Directed by Chiemi Karasawa
The worst thing you can say about Elaine Stritch: Shoot Me is that it’s too damn short, clocking in at just over 80 minutes. Within only a few of those minutes, it’s clear that the subject of this up-close-and-personal documentary could fill at least 2 hours with stories from her eclectic past, working with such legends as Stephen Sondheim, Rock Hudson, Bela Lugosi, Edward Albee, and more. Instead, the documentary follows her around New York City and Detroit over a short period in early 2012, displaying how feisty, fierce, and wonderfully alive Ms. Stritch is at 87. (And, as this film is being marketed around the country upon its release, it’s clear that, at age 89, she hasn’t slowed down much.)
From the start, Stritch is at her unfiltered best. (For those who delighted at her saying “fuck” on The Today Show recently, you’ll only have to wait about, oh, thirty seconds to hear her say as much in this film, wishing that she could still drive: “Then I’d be a menace.”) Director Chiemi Karasawa follows Stritch from her room at the Carlyle Hotel in NYC to a day or two of filming at 30 Rock, in which she had the recurring role of Jack Donaghy’s guilt-tripping mother, and then back to the Carlyle for rehearsals of an upcoming one-woman show where she sings “one Sondheim song at a time.” The few minutes we spend on the 30 Rock set, where she playfully hectors Alec Baldwin (one of this film’s executive producers) and star/creator Tina Fey, end up serving as foreshadowing: her character, in the episode in question, winds up in the hospital, which is where the real Stritch finds herself a couple of times thanks to her diabetes.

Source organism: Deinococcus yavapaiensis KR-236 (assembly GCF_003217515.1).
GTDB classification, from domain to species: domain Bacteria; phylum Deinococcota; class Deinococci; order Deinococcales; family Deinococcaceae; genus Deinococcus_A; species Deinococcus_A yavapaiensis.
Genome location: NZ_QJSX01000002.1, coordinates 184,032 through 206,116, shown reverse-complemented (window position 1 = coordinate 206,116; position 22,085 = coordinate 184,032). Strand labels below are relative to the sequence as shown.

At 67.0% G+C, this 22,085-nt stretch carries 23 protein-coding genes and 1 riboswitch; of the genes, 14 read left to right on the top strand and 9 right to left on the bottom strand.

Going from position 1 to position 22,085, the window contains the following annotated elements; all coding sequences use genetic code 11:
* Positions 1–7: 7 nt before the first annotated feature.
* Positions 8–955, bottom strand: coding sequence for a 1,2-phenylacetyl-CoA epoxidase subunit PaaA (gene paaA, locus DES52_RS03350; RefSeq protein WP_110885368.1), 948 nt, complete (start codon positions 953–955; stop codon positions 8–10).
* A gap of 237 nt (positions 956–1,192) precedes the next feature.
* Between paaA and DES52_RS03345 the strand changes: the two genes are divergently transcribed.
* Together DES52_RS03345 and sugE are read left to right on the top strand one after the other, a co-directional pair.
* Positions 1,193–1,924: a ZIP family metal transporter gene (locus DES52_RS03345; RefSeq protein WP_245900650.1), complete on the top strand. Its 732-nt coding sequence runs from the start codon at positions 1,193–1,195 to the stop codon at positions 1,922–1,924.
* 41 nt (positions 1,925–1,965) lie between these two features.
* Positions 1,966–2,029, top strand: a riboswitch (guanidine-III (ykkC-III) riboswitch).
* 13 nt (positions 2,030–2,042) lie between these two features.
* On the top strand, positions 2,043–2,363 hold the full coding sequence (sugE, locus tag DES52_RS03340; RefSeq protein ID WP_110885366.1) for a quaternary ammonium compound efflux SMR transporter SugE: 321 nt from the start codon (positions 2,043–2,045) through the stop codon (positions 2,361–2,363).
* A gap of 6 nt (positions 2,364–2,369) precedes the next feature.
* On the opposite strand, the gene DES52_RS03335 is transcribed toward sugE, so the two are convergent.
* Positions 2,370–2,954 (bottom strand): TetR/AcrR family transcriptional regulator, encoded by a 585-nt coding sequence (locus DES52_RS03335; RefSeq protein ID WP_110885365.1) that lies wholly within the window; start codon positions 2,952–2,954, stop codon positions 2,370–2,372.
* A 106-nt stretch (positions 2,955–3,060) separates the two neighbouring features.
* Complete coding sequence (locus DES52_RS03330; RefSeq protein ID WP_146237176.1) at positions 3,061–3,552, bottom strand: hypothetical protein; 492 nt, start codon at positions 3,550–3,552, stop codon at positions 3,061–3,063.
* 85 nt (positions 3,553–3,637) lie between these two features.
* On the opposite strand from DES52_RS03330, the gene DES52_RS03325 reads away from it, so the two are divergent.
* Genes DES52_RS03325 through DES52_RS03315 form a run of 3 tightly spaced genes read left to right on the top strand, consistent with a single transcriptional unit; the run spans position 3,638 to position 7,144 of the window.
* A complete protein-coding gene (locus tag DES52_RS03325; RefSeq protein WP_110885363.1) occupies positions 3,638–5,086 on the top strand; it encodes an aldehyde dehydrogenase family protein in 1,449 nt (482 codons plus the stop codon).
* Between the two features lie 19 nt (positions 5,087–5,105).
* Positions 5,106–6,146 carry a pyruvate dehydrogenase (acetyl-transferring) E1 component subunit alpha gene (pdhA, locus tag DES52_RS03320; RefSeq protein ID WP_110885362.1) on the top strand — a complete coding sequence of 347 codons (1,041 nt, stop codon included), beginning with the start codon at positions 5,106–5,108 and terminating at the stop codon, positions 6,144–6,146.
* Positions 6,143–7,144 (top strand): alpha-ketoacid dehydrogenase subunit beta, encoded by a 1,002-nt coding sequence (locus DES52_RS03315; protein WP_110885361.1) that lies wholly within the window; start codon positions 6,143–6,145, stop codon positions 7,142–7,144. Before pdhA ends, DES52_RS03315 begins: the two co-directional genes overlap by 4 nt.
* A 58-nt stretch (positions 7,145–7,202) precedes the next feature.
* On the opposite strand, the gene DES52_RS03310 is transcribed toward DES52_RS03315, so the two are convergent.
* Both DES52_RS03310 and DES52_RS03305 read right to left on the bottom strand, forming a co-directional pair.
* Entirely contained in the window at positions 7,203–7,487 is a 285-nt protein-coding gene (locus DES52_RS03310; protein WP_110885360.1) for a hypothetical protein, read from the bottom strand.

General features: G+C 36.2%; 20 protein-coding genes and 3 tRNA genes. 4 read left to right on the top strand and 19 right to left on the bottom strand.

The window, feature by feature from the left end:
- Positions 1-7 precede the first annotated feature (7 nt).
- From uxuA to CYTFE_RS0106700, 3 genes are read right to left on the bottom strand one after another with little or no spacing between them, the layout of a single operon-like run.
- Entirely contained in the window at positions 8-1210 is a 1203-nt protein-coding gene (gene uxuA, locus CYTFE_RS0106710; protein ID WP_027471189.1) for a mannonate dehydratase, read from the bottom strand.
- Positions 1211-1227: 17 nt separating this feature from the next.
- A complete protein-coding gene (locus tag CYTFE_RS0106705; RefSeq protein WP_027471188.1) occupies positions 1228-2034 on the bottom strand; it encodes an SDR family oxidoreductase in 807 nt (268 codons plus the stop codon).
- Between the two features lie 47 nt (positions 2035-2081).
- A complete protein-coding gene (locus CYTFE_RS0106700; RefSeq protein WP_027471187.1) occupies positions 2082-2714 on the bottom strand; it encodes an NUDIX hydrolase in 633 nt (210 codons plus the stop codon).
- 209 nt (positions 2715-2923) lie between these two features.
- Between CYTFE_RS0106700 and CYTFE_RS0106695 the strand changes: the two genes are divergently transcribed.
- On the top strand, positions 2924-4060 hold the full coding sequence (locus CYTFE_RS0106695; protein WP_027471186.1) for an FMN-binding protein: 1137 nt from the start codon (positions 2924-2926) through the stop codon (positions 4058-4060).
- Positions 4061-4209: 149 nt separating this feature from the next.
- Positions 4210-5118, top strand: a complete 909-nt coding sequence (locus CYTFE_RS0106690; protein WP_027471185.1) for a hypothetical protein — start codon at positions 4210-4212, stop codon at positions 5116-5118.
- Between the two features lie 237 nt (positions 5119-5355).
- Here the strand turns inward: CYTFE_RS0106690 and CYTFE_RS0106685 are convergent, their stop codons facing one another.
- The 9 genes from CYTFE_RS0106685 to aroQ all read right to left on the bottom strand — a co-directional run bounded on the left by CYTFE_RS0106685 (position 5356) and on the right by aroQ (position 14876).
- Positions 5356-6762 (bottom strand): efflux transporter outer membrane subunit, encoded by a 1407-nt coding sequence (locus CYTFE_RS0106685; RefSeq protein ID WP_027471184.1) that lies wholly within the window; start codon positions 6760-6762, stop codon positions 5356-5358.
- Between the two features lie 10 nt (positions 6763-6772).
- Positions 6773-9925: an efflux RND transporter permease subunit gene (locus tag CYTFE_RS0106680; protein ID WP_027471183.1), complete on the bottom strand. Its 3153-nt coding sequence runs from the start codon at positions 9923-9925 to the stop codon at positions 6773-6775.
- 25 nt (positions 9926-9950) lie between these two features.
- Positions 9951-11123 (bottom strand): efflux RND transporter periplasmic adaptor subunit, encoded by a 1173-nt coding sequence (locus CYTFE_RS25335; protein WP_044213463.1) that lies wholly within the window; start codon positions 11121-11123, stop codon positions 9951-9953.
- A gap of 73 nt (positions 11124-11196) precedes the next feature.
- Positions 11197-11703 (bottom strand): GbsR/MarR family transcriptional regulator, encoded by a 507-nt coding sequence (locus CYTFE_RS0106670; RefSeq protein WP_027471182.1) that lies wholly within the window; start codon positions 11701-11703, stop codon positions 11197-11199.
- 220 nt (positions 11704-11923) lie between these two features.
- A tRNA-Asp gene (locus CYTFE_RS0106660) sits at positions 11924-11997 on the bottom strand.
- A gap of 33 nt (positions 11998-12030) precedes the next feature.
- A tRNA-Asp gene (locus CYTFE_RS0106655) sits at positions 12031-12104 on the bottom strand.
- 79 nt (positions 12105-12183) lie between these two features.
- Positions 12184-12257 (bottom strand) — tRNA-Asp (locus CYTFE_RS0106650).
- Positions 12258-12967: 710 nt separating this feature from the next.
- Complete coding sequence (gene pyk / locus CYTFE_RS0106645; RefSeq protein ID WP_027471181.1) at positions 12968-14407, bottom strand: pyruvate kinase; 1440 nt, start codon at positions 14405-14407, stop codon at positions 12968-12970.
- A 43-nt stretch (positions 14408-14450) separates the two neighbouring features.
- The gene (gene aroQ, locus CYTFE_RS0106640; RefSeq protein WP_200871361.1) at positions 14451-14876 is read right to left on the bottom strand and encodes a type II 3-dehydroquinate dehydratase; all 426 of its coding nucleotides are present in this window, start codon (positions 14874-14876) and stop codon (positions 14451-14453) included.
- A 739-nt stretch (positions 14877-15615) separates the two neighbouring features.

These sections are somewhat unexpected—though it’s clear early on that Stritch has diabetes, as when she asks Tracy Morgan where his blood sugar is at the moment compared to hers—if only because of how close and forward-looking Elaine Stritch: Shoot Me. Though we get some details about her many years on the stage, as well as her marriage to the late John Bay, the documentary is tightly focused on the here and now. Thus, when Stritch is laid down because of low blood sugar, it’s a bit of a shock, coming just about out of nowhere. Karasawa’s approach to filming Stritch is both matter-of-fact and an intentionally extreme close-up of a life that seems nowhere near to reaching its end point, but in these scenes, a slightly wider look, a bit more context, would be welcome. (Related to the close-up approach, there are a few nice moments Karasawa includes where Stritch criticizes the shooting style, as in one early moment where the camera’s so close to her face that she point-blank tells the crew to back off.)
Even with health-related issues, Stritch is constantly able to get back on her feet and impress audiences as well as her devoted musical director, Rob Bowman, all while mocking them gleefully. This theme runs throughout a number of the celebrity testimonials to Stritch’s talent. It’s not exactly required—anyone with a passing knowledge of Broadway should be fully aware of Stritch’s impact, staying power, and charm—but still pleasant to hear Baldwin, Fey, Nathan Lane, Hal Prince, and a few others (including the late James Gandolfini) express so much joy at knowing and having worked with her. The one notable absence among the interviewees is Sondheim, whose 1970s-era musicals served as a backbone to both Stritch’s one-woman show and to her later career, though a telegram he sends her on the eve of her first performance at the Carlyle provides the biggest laugh in the film.
— Josh Spiegel